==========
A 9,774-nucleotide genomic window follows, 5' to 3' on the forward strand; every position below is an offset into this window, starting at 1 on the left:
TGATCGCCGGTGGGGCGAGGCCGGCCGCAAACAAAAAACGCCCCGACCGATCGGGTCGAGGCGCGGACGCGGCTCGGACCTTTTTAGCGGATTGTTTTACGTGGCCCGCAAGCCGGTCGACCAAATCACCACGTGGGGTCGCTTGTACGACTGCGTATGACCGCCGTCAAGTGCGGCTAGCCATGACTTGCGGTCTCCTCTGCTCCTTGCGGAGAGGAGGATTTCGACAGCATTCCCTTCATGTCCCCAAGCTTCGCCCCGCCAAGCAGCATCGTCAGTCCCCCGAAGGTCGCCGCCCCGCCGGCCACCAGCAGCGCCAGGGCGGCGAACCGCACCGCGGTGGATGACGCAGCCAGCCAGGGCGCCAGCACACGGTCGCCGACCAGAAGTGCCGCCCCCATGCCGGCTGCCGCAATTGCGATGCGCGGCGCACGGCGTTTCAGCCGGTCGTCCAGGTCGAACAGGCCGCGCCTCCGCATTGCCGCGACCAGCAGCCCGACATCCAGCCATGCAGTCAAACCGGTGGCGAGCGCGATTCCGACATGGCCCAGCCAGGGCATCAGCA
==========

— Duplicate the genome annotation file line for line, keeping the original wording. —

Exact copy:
A 9,774-nucleotide genomic window follows, 5' to 3' on the forward strand; every position below is an offset into this window, starting at 1 on the left:
TGATCGCCGGTGGGGCGAGGCCGGCCGCAAACAAAAAACGCCCCGACCGATCGGGTCGAGGCGCGGACGCGGCTCGGACCTTTTTAGCGGATTGTTTTACGTGGCCCGCAAGCCGGTCGACCAAATCACCACGTGGGGTCGCTTGTACGACTGCGTATGACCGCCGTCAAGTGCGGCTAGCCATGACTTGCGGTCTCCTCTGCTCCTTGCGGAGAGGAGGATTTCGACAGCATTCCCTTCATGTCCCCAAGCTTCGCCCCGCCAAGCAGCATCGTCAGTCCCCCGAAGGTCGCCGCCCCGCCGGCCACCAGCAGCGCCAGGGCGGCGAACCGCACCGCGGTGGATGACGCAGCCAGCCAGGGCGCCAGCACACGGTCGCCGACCAGAAGTGCCGCCCCCATGCCGGCTGCCGCAATTGCGATGCGCGGCGCACGGCGTTTCAGCCGGTCGTCCAGGTCGAACAGGCCGCGCCTCCGCATTGCCGCGACCAGCAGCCCGACATCCAGCCATGCAGTCAAACCGGTGGCGAGCGCGATTCCGACATGGCCCAGCCAGGGCATCAGCA